Polish Landed Gentry
The landed gentry were commonly defined as landowners or leaseholders of estates over 123 or 347 ac, depending on the region of the country. Most of them were noblemen and descendants of former knights whom the rulers granted land for their service back during the Middle Ages. With time, agriculture became the landed gentry’s principal source of livelihood, with many estates remaining property of the same family for a few generations or centuries.
In the 19th century wealthy bourgeois and professionals from Poland and other countries began to join the landowning community, quickly integrating with the “old” landowners of noble origin through purchase of land or marriage.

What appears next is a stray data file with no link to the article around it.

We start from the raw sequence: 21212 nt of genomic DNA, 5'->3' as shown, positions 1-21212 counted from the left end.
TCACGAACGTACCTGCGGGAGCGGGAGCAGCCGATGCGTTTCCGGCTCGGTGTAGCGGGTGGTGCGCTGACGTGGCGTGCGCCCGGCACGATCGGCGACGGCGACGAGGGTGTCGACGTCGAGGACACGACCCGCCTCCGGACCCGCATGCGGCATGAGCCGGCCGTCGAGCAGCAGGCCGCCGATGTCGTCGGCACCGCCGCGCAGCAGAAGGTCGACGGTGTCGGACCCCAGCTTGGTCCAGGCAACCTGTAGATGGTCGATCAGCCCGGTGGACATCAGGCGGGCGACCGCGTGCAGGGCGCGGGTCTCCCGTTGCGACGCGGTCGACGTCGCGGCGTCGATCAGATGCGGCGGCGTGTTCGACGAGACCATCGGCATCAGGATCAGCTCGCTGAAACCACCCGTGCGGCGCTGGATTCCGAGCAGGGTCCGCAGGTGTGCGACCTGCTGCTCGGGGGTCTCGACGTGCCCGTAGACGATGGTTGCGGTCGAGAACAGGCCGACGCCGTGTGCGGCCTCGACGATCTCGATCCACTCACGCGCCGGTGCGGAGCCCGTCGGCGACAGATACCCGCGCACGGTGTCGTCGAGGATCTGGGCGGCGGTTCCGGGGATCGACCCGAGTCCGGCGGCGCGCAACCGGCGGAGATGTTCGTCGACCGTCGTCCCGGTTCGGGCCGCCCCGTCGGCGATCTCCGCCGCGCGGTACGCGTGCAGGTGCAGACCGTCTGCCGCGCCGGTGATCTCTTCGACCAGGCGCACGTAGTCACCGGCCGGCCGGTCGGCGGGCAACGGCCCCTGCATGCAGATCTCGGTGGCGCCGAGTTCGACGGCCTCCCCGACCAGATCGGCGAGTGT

The population of the landed gentry in interwar Poland is estimated at 110,000, that is, 0.36 per cent of the total population of the country. Popularly perceived as the elite of the nation, the landed gentry saw themselves precisely in that way.